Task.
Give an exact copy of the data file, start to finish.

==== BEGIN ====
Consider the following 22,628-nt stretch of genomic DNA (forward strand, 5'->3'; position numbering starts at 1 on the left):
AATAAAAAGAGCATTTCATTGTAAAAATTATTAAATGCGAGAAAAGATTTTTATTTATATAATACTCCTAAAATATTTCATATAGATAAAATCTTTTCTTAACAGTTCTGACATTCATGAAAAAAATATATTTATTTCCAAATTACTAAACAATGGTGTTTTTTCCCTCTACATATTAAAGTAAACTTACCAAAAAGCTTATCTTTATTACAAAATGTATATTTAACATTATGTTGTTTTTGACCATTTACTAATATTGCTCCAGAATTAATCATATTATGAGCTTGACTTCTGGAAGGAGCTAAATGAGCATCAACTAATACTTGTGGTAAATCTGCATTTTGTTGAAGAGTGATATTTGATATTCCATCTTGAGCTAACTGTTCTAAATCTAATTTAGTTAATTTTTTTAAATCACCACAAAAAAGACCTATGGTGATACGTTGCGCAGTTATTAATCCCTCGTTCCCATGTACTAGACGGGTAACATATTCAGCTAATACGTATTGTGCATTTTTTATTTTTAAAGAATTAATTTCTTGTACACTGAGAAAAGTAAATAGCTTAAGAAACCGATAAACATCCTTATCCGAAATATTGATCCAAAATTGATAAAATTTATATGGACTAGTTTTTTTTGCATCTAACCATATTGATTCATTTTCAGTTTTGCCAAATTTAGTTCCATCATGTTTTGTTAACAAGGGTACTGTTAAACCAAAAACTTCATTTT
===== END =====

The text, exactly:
Consider the following 22,628-nt stretch of genomic DNA (forward strand, 5'->3'; position numbering starts at 1 on the left):
AATAAAAAGAGCATTTCATTGTAAAAATTATTAAATGCGAGAAAAGATTTTTATTTATATAATACTCCTAAAATATTTCATATAGATAAAATCTTTTCTTAACAGTTCTGACATTCATGAAAAAAATATATTTATTTCCAAATTACTAAACAATGGTGTTTTTTCCCTCTACATATTAAAGTAAACTTACCAAAAAGCTTATCTTTATTACAAAATGTATATTTAACATTATGTTGTTTTTGACCATTTACTAATATTGCTCCAGAATTAATCATATTATGAGCTTGACTTCTGGAAGGAGCTAAATGAGCATCAACTAATACTTGTGGTAAATCTGCATTTTGTTGAAGAGTGATATTTGATATTCCATCTTGAGCTAACTGTTCTAAATCTAATTTAGTTAATTTTTTTAAATCACCACAAAAAAGACCTATGGTGATACGTTGCGCAGTTATTAATCCCTCGTTCCCATGTACTAGACGGGTAACATATTCAGCTAATACGTATTGTGCATTTTTTATTTTTAAAGAATTAATTTCTTGTACACTGAGAAAAGTAAATAGCTTAAGAAACCGATAAACATCCTTATCCGAAATATTGATCCAAAATTGATAAAATTTATATGGACTAGTTTTTTTTGCATCTAACCATATTGATTCATTTTCAGTTTTGCCAAATTTAGTTCCATCATGTTTTGTTAACAAGGGTACTGTTAAACCAAAAACTTCATTTT